[re-posted from 2016]
My grandfather once wrote me a letter when I began my professional career. How grateful I am for people who make time and invest love in writing letters to me. I have long believed that most of the New Testament was written in the form of letters to remind Christians of the importance of this (lost) art.
This letter was a veritable leadership training manual, born of a long career as a business executive who was also a philosopher king. Among many things, Pop said, “There are two kinds of people you rarely meet: those who freely admit their failures as a step toward improvement and those who take time to show real interest in others. Most people expend the better part of their energy protecting themselves from criticism or finding ways to turn the attention of others toward themselves.”
The first trait, he went on to say, is the raw material of real leadership. These people gratefully receive and actively seek honest feedback from others, want to be made aware of their strengths and shortcomings so they can seek excellence. They don’t crumble beneath their faults, but are delighted to be nearer the truth of things. “Always give people the impression you want their input. Only this kind of man will attract honesty and trust from those around him. Only this kind of man will grow a character indifferent to the fickleness of the crowds.”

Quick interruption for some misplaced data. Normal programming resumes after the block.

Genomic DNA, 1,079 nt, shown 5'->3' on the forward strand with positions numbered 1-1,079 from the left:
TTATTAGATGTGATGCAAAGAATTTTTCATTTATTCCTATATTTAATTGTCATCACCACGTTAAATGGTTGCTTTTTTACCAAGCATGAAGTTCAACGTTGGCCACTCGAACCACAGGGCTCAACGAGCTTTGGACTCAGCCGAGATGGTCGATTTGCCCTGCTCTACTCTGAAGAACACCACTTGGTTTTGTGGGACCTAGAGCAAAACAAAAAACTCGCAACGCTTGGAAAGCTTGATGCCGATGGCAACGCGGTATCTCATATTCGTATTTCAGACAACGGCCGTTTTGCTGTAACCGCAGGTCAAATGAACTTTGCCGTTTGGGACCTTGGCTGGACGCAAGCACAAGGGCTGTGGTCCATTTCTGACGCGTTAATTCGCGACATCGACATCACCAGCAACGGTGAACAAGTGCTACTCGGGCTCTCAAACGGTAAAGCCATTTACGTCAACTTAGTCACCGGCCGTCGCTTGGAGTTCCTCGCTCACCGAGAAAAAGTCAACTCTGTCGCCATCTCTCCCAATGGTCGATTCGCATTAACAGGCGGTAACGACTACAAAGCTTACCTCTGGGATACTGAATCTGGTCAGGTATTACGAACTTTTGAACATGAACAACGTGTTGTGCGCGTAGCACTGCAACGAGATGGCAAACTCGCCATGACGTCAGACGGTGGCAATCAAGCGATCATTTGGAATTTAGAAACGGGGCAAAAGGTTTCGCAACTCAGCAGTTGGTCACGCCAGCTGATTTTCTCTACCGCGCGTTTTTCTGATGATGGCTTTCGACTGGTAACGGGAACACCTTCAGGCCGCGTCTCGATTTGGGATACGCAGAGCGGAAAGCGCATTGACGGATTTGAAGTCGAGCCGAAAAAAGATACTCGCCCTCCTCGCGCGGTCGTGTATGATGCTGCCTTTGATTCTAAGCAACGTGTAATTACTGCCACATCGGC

He also said “keep your friends close and your enemies closer,” as your critics and opponents “do you the great favor” of drawing out your hidden faults and exposing your defenses effectively and efficiently. “Long ago, Socrates learned this secret from the oracle of Delphi. ‘Know thyself.’ Only the man who knows himself can lead.”
The second trait, taking time to show real interest in others, was, he said, a close companion to the first. It helps make you a constant learner, refusing to close in on your own blind spots, but instead opening out into different vantage points that will enrich your own. “Again as your final goal is to build honesty and trust, these will come only when people know you are interested in them and their ideas.” To this he also added, “listen far more than you speak, learn more than you teach. Two ears, two eyes, one mouth. The few words you do speak will be worth hearing.”
I thought of this letter yesterday as I read Pope Francis’ Amoris laetitia, readying for an upcoming lecture. As with my Pop’s advice, the Pope’s words apply to leadership, marriage, parenting, friendship, life.
Take time, quality time. This means being ready to listen patiently and attentively to everything the other person wants to say. It requires the self-discipline of not speaking until the time is right. Instead of offering an opinion or advice, we need to be sure that we have heard everything the other person has to say. This means cultivating an interior silence that makes it possible to listen to the other person without mental or emotional distractions. Do not be rushed, put aside all of your own needs and worries, and make space.
Rare indeed, Pop.